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01
September
2010

Tech Tidbit: Bitly

Sometimes, cutting and pasting a web address link from your browser to your word processing document just takes up too much space in your document and looks cumbersome; some internet articles or web sites you want to cite to can have extremely long and complicated web addresses/URLs.

Wouldn't it be nifty if you could shorten a long web address to something short, and maybe even change the link's name to something that makes sense and may be easy to remember?

Fortunately, there are places on the web which provide free URL shortening. One such is http://bit.ly/. Enter the long web address in the Bitly box, and you can easily shorten the link and rename it to something more manageable.

For example, here is the web address for an article on whether employees must be given a meal or break period: http://www.michigan.gov/lara/0,4601,7-154-61256_11407_32352-117201--,00.html. That is simply too long and cumbersome to use in most writings. By running that long link through Bitly, I named the new link simply http://1.usa.gov/EmployeeBreak. Now, anyone who clicks on the new link will be taken directly to the same web address as the original web address. This is an especially valuable tool when you are using a lot of web addresses.

Author; Alan J. Couture

About the Author

Alan J. Couture

Alan J. Couture

Mr. Couture's practice is focused in the areas of insurance defense, employment law and civil litigation. He practices primarily out of the firm's Gaylord office.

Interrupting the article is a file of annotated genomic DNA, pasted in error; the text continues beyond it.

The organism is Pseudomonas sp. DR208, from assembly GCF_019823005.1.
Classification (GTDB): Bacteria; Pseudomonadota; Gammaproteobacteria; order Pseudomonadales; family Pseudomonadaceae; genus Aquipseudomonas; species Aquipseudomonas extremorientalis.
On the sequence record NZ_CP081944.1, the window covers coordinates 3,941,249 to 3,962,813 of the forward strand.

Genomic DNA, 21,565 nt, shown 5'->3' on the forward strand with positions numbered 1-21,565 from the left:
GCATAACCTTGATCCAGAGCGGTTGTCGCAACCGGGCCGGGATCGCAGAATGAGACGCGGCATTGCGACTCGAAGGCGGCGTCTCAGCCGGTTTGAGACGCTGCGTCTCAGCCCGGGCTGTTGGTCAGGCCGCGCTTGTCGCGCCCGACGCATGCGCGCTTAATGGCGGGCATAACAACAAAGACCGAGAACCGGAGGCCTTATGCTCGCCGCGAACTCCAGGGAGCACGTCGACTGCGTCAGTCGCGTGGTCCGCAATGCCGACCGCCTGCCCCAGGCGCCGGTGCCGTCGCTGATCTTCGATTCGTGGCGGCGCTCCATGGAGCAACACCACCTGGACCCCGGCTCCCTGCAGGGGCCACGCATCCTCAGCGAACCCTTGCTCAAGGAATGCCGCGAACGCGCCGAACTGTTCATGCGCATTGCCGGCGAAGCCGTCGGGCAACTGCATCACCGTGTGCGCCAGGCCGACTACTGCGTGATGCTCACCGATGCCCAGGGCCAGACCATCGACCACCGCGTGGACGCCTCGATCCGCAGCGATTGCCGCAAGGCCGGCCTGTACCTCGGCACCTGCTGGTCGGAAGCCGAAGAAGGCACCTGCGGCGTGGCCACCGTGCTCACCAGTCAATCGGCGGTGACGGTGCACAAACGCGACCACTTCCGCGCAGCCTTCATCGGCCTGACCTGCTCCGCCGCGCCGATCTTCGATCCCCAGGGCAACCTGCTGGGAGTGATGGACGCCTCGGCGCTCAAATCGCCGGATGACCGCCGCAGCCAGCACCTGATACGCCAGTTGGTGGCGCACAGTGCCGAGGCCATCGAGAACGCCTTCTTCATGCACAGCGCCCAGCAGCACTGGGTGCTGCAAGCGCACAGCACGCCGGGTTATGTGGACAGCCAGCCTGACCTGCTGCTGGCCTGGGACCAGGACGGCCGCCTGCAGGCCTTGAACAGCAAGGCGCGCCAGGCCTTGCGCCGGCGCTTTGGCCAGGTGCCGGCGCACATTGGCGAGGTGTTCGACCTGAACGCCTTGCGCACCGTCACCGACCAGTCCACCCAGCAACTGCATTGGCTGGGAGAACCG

Mr. Couture is a court-approved general civil mediator for many northern Michigan counties. He formerly served as a Board of Governors member of the Grand Traverse/Leelanau/Antrim Bar Association. He was a Board member of the Michigan Defense Trial Counsel from 2001 to 2009 and currently serves as co-chair of the MDTC's Technology Committee. He has organized MDTC seminars, including "LawTech 2004" and "Thinking Outside the Jury Box" in 2009, and he has published articles on various legal matters, including the Michigan No-Fault Act, in both Texas and Michigan. He often speaks at seminars on employment and litigation matters. As an adjunct professor for Spring Arbor University, he teaches post-graduate courses in Negotiations and Employment Law. He is a member and past Chair of the City of Gaylord Planning Commission and serves on the Boards of the Otsego County Commission on Aging and Northern Family Intervention Services, which helps families with troubled children.

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